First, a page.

Council steer away from '˜coalition of chaos' by scrapping £900m Bassetlaw devolution deal

Simon Greaves, leader of Bassetlaw District Council.Simon Greaves, leader of Bassetlaw District Council.
Simon Greaves, leader of Bassetlaw District Council.
Plans for a Bassetlaw devolution deal worth £900m have been axed by Council bosses who say the move is no longer in the district's 'best interests'.

Bassetlaw District Council is scrapping its application to join the Sheffield City Region combined authority to avoid handing “London-style planning powers” to an elected mayor.

Leader of the authority, councillor Simon Greaves, fears Bassetlaw would be neglected should it enter a devolution deal due to discord in Westminster following the General Election.

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He said: “We now have a Government in disarray, a real coalition of chaos, a delayed Queen’s Speech and very difficult Brexit negotiations they need to crack on with.

“If policies like devolution were on the backburner before, they’ll be pretty much extinguished now.”

He went on: “The Government has made it clear that there is a need for Bassetlaw to accept London style planning powers for an elected mayor.

“This was never in the deal that I signed up to, though I note that every deal that has now been made across the country has seen a mayor emerge with these powers.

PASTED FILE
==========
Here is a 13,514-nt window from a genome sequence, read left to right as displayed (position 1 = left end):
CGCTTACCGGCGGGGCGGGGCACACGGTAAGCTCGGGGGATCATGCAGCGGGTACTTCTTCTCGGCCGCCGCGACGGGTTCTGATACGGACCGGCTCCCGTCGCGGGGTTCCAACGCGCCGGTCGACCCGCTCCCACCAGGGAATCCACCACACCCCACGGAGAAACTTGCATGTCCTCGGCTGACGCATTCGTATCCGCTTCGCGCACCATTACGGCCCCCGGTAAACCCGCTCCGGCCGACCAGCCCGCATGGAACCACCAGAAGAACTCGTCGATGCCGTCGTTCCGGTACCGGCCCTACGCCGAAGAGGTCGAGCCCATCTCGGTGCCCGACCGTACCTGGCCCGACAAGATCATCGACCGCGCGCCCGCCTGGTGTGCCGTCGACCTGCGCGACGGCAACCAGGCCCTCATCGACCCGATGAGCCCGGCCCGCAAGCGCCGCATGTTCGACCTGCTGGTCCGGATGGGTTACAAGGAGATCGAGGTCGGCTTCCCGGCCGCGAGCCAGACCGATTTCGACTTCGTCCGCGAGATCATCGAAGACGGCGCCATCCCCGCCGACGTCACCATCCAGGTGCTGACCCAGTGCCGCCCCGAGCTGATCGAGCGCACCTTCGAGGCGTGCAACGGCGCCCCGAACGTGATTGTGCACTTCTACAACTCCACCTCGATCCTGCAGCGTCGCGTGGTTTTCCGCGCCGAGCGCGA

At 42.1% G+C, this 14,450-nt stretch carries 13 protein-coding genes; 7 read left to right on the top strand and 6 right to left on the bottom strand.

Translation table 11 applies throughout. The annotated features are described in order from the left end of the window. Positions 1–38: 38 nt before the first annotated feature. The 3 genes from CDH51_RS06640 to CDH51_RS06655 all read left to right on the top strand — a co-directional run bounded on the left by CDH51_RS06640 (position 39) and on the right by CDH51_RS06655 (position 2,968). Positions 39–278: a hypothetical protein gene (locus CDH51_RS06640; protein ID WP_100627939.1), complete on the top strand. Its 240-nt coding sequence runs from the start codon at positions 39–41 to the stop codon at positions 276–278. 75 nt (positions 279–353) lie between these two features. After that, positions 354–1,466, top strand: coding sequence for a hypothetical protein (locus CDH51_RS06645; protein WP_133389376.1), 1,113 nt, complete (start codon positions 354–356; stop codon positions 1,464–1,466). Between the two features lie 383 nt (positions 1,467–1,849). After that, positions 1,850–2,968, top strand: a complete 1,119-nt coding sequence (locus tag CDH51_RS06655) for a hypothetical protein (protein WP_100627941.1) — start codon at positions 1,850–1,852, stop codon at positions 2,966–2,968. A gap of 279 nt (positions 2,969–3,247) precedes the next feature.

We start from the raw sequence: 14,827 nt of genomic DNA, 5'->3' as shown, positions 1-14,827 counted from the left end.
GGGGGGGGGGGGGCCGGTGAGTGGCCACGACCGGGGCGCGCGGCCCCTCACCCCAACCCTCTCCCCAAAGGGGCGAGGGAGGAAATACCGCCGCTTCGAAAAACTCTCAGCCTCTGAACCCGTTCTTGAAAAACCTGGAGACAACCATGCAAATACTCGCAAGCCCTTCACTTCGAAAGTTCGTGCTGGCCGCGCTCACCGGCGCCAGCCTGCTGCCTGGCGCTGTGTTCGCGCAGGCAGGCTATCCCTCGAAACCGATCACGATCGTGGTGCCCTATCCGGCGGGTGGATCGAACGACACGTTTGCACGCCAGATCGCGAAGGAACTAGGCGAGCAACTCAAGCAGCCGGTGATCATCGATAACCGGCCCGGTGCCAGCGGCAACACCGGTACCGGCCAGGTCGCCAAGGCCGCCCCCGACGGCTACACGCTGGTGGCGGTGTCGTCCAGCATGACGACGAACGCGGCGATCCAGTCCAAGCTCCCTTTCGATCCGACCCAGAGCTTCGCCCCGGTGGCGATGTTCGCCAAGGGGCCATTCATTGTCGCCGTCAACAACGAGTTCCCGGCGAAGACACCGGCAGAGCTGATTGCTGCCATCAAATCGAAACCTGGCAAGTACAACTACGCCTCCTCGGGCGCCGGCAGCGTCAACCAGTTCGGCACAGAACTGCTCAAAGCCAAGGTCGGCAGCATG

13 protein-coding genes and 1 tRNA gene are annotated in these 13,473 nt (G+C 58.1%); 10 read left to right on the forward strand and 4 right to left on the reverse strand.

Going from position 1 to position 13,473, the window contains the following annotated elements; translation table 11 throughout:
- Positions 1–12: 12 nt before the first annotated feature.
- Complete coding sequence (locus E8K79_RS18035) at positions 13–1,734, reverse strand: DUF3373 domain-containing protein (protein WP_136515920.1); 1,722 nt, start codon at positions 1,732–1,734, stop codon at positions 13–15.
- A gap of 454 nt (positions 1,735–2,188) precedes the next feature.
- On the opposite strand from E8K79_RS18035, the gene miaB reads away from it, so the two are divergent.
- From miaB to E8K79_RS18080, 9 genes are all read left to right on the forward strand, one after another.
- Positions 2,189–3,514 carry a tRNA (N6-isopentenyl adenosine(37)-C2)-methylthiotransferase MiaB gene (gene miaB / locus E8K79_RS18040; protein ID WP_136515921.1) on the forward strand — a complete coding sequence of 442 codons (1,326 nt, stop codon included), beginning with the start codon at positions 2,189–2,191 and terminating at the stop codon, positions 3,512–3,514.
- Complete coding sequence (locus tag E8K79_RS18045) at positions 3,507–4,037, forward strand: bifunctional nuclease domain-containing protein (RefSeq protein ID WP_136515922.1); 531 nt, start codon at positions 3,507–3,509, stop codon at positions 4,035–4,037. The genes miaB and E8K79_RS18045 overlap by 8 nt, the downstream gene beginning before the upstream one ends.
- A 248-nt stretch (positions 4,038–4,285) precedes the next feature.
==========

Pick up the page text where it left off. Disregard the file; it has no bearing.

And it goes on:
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“We are not London, and one of our key democratic functions in Bassetlaw is that councillors are accountable to their communities for the planning decisions they make.

“This would not happen if an elected mayor was in position with a planning mandate in Bassetlaw, and we won’t entertain it.”

It comes after authorities in Derbyshire u-turned on the deal to avoid an “uncessary waste of public money.”

Bassetlaw District Council originally lodged an application with the Sheffield City Region in 2016 after councillors voted in favour of the deal.

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It was claimed the move would bring in a share of £900m in funding and increased job opportunities.

But the plans came under fire from Nottinghamshire County Council Conservative Group, who were concerned a devolution deal would see town like Worksop and Retford “losing out” and being overshadowed by urban areas.